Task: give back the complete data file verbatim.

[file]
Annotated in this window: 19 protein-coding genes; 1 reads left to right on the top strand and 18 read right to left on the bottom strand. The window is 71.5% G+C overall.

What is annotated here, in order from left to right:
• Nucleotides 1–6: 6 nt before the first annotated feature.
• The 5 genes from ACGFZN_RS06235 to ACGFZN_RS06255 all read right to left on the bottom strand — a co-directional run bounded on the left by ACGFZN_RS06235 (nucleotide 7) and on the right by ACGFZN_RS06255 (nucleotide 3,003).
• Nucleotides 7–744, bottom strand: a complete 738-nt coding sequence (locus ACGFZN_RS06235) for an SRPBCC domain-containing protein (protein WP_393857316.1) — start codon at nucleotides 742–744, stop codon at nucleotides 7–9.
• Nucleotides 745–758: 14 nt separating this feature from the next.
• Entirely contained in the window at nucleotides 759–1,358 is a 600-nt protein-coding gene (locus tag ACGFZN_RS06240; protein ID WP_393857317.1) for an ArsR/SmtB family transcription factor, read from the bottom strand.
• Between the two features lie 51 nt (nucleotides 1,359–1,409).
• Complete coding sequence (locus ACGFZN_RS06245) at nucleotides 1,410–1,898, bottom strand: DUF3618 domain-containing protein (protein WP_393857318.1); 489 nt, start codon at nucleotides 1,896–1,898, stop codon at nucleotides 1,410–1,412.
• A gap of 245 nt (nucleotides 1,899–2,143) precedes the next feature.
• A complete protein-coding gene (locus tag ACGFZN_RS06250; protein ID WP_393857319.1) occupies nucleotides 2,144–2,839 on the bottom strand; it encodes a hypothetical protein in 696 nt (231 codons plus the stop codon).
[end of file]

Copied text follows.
Annotated in this window: 19 protein-coding genes; 1 reads left to right on the top strand and 18 read right to left on the bottom strand. The window is 71.5% G+C overall.

What is annotated here, in order from left to right:
• Nucleotides 1–6: 6 nt before the first annotated feature.
• The 5 genes from ACGFZN_RS06235 to ACGFZN_RS06255 all read right to left on the bottom strand — a co-directional run bounded on the left by ACGFZN_RS06235 (nucleotide 7) and on the right by ACGFZN_RS06255 (nucleotide 3,003).
• Nucleotides 7–744, bottom strand: a complete 738-nt coding sequence (locus ACGFZN_RS06235) for an SRPBCC domain-containing protein (protein WP_393857316.1) — start codon at nucleotides 742–744, stop codon at nucleotides 7–9.
• Nucleotides 745–758: 14 nt separating this feature from the next.
• Entirely contained in the window at nucleotides 759–1,358 is a 600-nt protein-coding gene (locus tag ACGFZN_RS06240; protein ID WP_393857317.1) for an ArsR/SmtB family transcription factor, read from the bottom strand.
• Between the two features lie 51 nt (nucleotides 1,359–1,409).
• Complete coding sequence (locus ACGFZN_RS06245) at nucleotides 1,410–1,898, bottom strand: DUF3618 domain-containing protein (protein WP_393857318.1); 489 nt, start codon at nucleotides 1,896–1,898, stop codon at nucleotides 1,410–1,412.
• A gap of 245 nt (nucleotides 1,899–2,143) precedes the next feature.
• A complete protein-coding gene (locus tag ACGFZN_RS06250; protein ID WP_393857319.1) occupies nucleotides 2,144–2,839 on the bottom strand; it encodes a hypothetical protein in 696 nt (231 codons plus the stop codon).